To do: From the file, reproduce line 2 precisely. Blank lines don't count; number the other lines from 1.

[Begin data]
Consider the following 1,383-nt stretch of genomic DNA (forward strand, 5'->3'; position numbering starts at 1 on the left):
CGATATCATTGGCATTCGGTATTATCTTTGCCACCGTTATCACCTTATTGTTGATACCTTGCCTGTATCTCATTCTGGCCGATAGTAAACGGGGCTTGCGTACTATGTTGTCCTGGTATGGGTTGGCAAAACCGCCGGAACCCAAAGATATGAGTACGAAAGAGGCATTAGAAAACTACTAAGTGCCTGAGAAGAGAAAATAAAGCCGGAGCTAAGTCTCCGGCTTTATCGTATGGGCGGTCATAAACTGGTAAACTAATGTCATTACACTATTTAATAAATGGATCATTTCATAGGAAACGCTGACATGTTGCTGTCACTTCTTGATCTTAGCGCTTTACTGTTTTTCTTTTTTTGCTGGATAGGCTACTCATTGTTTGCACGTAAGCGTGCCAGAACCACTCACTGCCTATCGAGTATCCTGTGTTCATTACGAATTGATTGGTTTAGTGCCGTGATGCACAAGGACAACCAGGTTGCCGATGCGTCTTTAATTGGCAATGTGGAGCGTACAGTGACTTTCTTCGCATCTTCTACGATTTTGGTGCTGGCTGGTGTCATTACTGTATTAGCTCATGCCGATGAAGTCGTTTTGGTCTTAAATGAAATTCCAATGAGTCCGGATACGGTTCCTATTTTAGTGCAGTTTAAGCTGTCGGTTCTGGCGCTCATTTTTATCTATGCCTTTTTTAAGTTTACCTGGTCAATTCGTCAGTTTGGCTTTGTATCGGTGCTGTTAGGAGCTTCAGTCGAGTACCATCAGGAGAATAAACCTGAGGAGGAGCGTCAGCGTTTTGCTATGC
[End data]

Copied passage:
CGATATCATTGGCATTCGGTATTATCTTTGCCACCGTTATCACCTTATTGTTGATACCTTGCCTGTATCTCATTCTGGCCGATAGTAAACGGGGCTTGCGTACTATGTTGTCCTGGTATGGGTTGGCAAAACCGCCGGAACCCAAAGATATGAGTACGAAAGAGGCATTAGAAAACTACTAAGTGCCTGAGAAGAGAAAATAAAGCCGGAGCTAAGTCTCCGGCTTTATCGTATGGGCGGTCATAAACTGGTAAACTAATGTCATTACACTATTTAATAAATGGATCATTTCATAGGAAACGCTGACATGTTGCTGTCACTTCTTGATCTTAGCGCTTTACTGTTTTTCTTTTTTTGCTGGATAGGCTACTCATTGTTTGCACGTAAGCGTGCCAGAACCACTCACTGCCTATCGAGTATCCTGTGTTCATTACGAATTGATTGGTTTAGTGCCGTGATGCACAAGGACAACCAGGTTGCCGATGCGTCTTTAATTGGCAATGTGGAGCGTACAGTGACTTTCTTCGCATCTTCTACGATTTTGGTGCTGGCTGGTGTCATTACTGTATTAGCTCATGCCGATGAAGTCGTTTTGGTCTTAAATGAAATTCCAATGAGTCCGGATACGGTTCCTATTTTAGTGCAGTTTAAGCTGTCGGTTCTGGCGCTCATTTTTATCTATGCCTTTTTTAAGTTTACCTGGTCAATTCGTCAGTTTGGCTTTGTATCGGTGCTGTTAGGAGCTTCAGTCGAGTACCATCAGGAGAATAAACCTGAGGAGGAGCGTCAGCGTTTTGCTATGC